Harvard Symposium on Japanese Politics

The purpose of this symposium is to nurture dialogue and debate among political scientists dedicated to the study of Japanese politics, and to explore the latest developments and new directions for future research. The keynote speaker will be Steven Reed, Professor Emeritus of Chuo University, whose many contributions to the study of Japanese politics span several research areas, including elections and parties, political economy and policymaking, and religion and politics.

The symposium is organized by Dan Smith, Associate Professor of Government at Harvard University, and made possible by generous support from the Edwin O. Reischauer Institute of Japanese Studies and the Program on U.S.-Japan Relations at the Weatherhead Center for International Affairs (WCFIA) at Harvard University; the Northeast Asia Council (NEAC) of the Association for Asian Studies (AAS); and the Japan Foundation Center for Global Partnership (CGP).

Participants are required to register in advance. For questions relating to registration, please contact Shinju Fujihira, Executive Director of the Program on U.S.-Japan Relations: sfujihira(at)wcfia.harvard.eduA tentative schedule is listed below.

Date: Wednesday, August 29, 2018

Location: Harvard University

Panel 1: Making common sense of candidates and elections

Kenneth Mori McElwain (University of Tokyo), “Generational Differences in Japanese Attitudes towards the Political Economy” (with Tomoko Matsumoto and Junko Kato)

Justin Reeves (Southern Methodist University), “Gender Differences in Candidate Policy Priorities, Expertise, and Positions: Do Male and Female Office Seekers Represent Different Issues in Japan?” (with Yoshikuni Ono)

Kiichiro Arai (Tokyo Metropolitan University), “Did They Cheat on Candidates Surveys?”

Jochen Rehmert (Hertie School of Governance), “Behavioral Consequences of Open Candidate Recruitment”

Moderator/Discussant: Stephen Ansolabehere
Frank G. Thompson Professor of Government, Harvard University

Panel 2: Making common sense of clientelism and organized votes     

Amy Catalinac (New York University), “Geographically-Targeted Spending Under PR: Evidence from Japan and Mexico” (with Lucia Motolinia-Carballo)

Axel Klein (University of Duisburg-Essen): “Explaining Change in “Organized Votes”: The Case of the Japanese Lay Religion Sōka Gakkai” (with Levi McLaughlin)

Matthew Carlson (University of Vermont): “Political Transparency and the 1975 Miki Reforms”

Rieko Kage (University of Tokyo), “Searching for Contributions by Moonlight: Politically Connected Firms in Japan” (with Yusaku Horiuchi and Hiroto Katsumata)

Moderator/Discussant: Pia Raffler
Assistant Professor of Government, Harvard University

Panel 3: Making common sense of political economy and policymaking

Kay Shimizu (University of Pittsburgh), “Fiscal Decentralization and the Plight of Local Governments”

Charles McClean (University of California, San Diego), “Young Mayors and Municipal Fiscal Outcomes”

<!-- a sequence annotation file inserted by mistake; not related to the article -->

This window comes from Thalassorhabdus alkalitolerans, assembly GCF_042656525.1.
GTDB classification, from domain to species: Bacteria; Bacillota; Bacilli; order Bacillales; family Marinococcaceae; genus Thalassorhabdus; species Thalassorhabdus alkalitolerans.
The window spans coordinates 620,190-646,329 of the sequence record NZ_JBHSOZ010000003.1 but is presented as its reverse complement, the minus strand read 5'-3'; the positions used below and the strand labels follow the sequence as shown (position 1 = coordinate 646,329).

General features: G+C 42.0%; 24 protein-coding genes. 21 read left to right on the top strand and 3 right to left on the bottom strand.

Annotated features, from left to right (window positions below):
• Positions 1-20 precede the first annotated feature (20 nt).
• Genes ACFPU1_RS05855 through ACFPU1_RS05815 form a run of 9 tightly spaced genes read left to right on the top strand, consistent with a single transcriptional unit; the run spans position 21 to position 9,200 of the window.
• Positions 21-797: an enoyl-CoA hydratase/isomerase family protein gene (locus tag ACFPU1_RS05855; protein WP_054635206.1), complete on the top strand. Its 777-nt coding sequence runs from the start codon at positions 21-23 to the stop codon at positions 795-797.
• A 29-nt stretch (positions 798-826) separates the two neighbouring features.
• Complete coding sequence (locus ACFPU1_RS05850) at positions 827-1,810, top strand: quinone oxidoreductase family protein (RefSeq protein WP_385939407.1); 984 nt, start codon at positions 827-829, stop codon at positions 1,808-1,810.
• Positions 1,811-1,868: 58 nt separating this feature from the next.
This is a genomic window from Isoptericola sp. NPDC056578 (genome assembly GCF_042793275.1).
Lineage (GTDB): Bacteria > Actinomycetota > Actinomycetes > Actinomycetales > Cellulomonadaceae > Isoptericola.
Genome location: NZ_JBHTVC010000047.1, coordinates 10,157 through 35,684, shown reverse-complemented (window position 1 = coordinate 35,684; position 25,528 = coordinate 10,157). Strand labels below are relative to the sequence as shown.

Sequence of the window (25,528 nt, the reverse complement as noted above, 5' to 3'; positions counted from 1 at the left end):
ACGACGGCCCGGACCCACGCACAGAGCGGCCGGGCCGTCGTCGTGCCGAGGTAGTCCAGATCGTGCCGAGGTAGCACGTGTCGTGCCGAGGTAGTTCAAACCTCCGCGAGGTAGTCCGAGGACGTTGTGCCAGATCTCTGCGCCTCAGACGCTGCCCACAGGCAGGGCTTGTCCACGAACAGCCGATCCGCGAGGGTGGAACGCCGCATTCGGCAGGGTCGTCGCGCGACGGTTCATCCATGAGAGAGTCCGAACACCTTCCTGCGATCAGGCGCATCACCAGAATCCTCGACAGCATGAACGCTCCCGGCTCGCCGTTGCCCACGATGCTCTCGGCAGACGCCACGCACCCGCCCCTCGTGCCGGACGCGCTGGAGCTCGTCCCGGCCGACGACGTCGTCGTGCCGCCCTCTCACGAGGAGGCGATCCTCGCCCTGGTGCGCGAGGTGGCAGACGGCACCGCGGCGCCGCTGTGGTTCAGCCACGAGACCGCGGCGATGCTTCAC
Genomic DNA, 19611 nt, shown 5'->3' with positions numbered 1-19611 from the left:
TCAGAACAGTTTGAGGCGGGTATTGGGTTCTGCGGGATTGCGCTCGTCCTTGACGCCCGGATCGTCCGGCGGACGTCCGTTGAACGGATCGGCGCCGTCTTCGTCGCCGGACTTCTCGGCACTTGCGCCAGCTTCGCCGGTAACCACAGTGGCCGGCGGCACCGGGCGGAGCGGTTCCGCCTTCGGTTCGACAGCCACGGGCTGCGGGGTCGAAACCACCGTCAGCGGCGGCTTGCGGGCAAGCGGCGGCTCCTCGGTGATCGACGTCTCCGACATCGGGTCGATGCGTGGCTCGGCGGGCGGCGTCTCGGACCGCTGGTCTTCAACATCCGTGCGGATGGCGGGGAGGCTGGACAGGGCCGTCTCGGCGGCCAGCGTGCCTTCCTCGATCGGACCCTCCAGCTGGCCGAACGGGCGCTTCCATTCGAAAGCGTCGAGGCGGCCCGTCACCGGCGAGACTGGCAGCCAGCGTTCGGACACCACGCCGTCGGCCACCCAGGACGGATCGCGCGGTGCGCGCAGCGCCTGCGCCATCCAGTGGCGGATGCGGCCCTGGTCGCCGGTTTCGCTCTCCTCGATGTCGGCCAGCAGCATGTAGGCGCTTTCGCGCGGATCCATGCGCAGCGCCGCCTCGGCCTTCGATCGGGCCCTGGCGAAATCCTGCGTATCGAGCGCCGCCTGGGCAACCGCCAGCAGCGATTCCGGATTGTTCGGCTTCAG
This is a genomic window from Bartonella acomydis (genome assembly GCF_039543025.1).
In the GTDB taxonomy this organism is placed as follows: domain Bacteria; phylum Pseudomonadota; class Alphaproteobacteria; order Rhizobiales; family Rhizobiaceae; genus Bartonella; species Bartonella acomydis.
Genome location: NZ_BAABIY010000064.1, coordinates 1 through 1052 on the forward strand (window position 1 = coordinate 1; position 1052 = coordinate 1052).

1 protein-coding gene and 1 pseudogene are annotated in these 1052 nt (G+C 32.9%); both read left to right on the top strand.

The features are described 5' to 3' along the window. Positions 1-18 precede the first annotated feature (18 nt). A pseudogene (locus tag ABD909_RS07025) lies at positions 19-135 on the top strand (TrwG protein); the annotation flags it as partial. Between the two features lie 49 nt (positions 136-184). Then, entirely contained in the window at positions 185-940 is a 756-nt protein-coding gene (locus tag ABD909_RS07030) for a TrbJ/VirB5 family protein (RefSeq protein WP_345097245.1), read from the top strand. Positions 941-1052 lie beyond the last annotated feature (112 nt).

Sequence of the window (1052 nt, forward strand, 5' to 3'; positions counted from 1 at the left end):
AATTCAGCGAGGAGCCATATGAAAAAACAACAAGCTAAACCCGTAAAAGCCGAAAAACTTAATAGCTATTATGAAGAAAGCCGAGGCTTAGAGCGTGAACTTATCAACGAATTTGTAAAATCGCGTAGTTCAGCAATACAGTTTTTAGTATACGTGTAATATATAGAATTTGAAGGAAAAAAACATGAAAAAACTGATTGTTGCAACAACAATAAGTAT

Phillip Lipscy (Stanford University): “From Leader to Villain: The Evolution of Japanese Energy and Climate Change Policy”

Moderator/Discussant: Jeffry Frieden
Professor of Government, Harvard University

Keynote speaker: Steven R. Reed, Professor Emeritus of Chuo University

Steven R. Reed is Professor Emeritus of Modern Government at Chuo University in Japan, where all of his classes were taught in Japanese. Professor Reed’s scholarship over the course of his distinguished career has had a major impact on the study of Japanese politics, electoral and party institutions, voting behavior, local governments and policymaking, and religion and politics.

He is the author of Japanese Prefectures and Policymaking (University of Pittsburgh Press, 1986), Japan Election Data: The House of Representatives, 1947-1990 (Center for Japanese Studies, University of Michigan, 1990), Making Common Sense of Japan (University of Pittsburgh Press, 1993), Hikaku Seijigaku [Comparative Politics] (in Japanese, Minerva Press, 2006), and most recently Political Corruption and Scandals in Japan (Cornell University Press, 2018, with Matthew Carlson). He is the editor or co-editor of Japanese Electoral Politics: Creating a New Party System (Routledge, 2003), Political Change in Japan: Electoral Behavior, Party Realignment, and the Koizumi Reforms (Shorenstein Asia-Pacific Research Center at Stanford and the Brookings Institution, 2009), Japan Decides 2012 (Palgrave MacMillan, 2013), Kōmeitō: Politics and Religion in Japan (Institute of East Asian Studies at UC Berkeley, 2014), Japan Decides 2014 (Palgrave MacMillan, 2016), and Japan Decides 2017 (Palgrave MacMillan, 2018). His articles have been published in numerous journals, including the American Journal of Political Science, British Journal of Political Science, Comparative Political Studies, Electoral Studies, Party Politics, and the Japanese Journal of Political Science.

He earned his B.A. in Political Science from Wabash College in 1969, and served in the US Army from 1970 to 1973. He then earned a Ph.D. in Political Science from the University of Michigan in 1979. From 1979 to 1984, he was Assistant Professor of Political Science at the University of Alabama. From 1985 to 1987, he was Associate Professor of Government at Harvard University. He returned to the University of Alabama from 1987 to 1992 as Associate Professor, and then as Professor from 1992 until 1993, when he moved to Chuo University.